Cognitive processes of risk and opportunity identification: A problem-solving perspective

Verena Stingl, Joana Geraldi

Research output: Contribution to book/anthology/report/conference proceedingArticle in proceedingResearchpeer-review


To cope with an uncertain future, many organizations have adopted risk management practices. These practices build on a thorough identification of risks and opportunities. Organizational studies have abundantly discussed biases in the assessment and perception of risks and opportunities, and provided some insights on mental constructions of opportunities in the entrepreneurial context. However, this research has typically placed the individual as external to the plan, thus decoupling two cognitive processes that are entangled when people think about their own future: planning and predicting. We adopt the notion of ‘pragmatic prospection’ as a co-consideration of these two processes to further understanding on the cognition of risk and opportunity identification in organizational practice. We develop a theoretical concept of risk and opportunity identification as an ill-structured problem, for which practitioners search for information to construct various possible futures and identify the risks or opportunities therein. By analyzing the information search behavior and post-hoc search verbalization of project practitioners for a quasi-realistic project scenario, we characterize the cognitive processes for the identification of risks and for opportunities. We find that the cognitive processes of the search for risks and opportunities are substantially different. In particular, the findings suggest that risk identification relies often on simpler approaches with lower cognitive load, such as recognition heuristics in the absence of any specified information search strategy. In contrast, we found that the search for opportunities triggered a more conscious engagement with the future, associated with explicit information search strategies and abstraction of cues. These findings challenge the assumption of risk management practice, that risks and opportunities are merely two directions on the same spectra and thus can be approached by the same processes and techniques. On a theoretical level, these findings also provide insights that may explain the ‘threat bias’, a tendency of organizations to identify threats rather than opportunities.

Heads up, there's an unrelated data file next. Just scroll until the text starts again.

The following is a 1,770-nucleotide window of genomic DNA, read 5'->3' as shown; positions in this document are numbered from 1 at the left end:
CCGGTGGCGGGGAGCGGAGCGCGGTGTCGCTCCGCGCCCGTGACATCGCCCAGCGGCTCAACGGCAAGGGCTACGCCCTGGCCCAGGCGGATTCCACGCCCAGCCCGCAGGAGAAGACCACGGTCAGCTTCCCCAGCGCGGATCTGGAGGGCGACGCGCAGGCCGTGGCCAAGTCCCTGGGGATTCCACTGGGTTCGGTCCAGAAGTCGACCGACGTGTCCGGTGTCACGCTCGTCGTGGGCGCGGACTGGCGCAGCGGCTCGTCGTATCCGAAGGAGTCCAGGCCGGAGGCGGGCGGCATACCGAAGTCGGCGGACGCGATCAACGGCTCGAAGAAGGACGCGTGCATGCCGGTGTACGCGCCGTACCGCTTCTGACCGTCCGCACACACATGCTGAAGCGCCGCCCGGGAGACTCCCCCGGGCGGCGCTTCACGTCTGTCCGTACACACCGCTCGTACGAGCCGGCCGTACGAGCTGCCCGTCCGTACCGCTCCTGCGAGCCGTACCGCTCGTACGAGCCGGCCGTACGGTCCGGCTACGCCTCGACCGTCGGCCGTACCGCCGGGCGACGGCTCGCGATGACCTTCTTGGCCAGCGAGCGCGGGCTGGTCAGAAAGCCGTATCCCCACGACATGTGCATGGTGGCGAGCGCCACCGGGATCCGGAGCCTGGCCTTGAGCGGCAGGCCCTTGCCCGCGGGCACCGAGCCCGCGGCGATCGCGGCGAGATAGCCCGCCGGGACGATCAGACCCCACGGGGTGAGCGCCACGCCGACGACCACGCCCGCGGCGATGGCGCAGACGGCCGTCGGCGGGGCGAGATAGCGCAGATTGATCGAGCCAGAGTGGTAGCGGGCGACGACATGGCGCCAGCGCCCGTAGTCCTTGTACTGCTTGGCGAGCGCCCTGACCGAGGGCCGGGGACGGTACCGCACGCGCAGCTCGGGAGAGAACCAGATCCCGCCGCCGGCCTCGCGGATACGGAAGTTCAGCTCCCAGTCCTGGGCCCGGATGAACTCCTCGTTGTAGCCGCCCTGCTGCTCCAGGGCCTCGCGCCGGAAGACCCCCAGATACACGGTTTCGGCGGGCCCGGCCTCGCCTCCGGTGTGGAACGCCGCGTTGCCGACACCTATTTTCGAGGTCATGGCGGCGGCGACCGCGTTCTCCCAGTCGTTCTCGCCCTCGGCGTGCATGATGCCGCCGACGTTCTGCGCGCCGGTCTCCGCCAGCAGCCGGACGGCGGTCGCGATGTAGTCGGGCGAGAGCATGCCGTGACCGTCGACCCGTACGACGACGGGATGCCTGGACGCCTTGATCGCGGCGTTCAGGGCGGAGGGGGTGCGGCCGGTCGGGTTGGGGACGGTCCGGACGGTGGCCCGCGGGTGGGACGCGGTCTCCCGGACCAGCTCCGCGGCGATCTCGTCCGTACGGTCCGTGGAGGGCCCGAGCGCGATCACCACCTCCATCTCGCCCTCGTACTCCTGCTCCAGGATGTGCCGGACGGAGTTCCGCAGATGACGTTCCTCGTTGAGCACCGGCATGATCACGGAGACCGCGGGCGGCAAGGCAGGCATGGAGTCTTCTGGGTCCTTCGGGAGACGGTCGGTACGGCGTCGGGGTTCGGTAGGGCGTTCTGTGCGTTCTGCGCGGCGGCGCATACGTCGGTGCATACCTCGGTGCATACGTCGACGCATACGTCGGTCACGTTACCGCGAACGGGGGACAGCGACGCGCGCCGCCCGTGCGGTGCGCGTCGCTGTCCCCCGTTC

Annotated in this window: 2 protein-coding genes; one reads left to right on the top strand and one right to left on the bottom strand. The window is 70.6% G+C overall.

Original languageEnglish
Title of host publication35th EGOS Colloquium, 2019
Publication date2019
Publication statusPublished - 2019
Event35th EGOS Colloquium 2019: Enlightening the Future - University of Edinburgh Business School, Edinburgh, United Kingdom
Duration: 4 Jun 201919 Feb 2021
Conference number: 35


Conference35th EGOS Colloquium 2019
LocationUniversity of Edinburgh Business School
Country/TerritoryUnited Kingdom
Internet address


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